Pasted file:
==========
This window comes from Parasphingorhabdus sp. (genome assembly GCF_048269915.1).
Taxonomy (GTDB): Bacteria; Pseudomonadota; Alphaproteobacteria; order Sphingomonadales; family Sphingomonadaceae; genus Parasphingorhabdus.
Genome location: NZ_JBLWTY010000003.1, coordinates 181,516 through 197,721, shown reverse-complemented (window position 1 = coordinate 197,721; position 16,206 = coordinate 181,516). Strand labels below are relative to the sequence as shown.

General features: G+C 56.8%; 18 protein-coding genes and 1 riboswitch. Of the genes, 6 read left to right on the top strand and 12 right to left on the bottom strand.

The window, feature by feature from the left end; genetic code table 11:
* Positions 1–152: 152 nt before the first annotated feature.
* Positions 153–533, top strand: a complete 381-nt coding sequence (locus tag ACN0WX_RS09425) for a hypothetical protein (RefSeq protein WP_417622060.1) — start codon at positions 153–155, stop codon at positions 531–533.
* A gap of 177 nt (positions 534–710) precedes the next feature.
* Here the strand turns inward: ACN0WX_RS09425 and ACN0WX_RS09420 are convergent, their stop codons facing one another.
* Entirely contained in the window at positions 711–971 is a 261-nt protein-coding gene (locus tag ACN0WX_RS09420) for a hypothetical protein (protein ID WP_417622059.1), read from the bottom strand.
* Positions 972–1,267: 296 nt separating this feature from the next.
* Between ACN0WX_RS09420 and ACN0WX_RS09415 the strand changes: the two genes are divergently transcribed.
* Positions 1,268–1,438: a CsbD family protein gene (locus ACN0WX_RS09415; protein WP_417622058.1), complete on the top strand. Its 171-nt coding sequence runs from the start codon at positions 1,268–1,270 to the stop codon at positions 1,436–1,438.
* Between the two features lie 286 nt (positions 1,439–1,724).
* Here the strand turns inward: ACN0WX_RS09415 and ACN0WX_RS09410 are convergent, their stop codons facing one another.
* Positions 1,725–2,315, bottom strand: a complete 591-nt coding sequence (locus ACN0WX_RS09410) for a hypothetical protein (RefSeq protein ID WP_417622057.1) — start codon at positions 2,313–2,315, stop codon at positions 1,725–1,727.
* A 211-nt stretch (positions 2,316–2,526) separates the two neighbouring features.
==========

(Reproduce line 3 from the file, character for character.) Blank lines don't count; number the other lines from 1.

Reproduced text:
Genome location: NZ_JBLWTY010000003.1, coordinates 181,516 through 197,721, shown reverse-complemented (window position 1 = coordinate 197,721; position 16,206 = coordinate 181,516). Strand labels below are relative to the sequence as shown.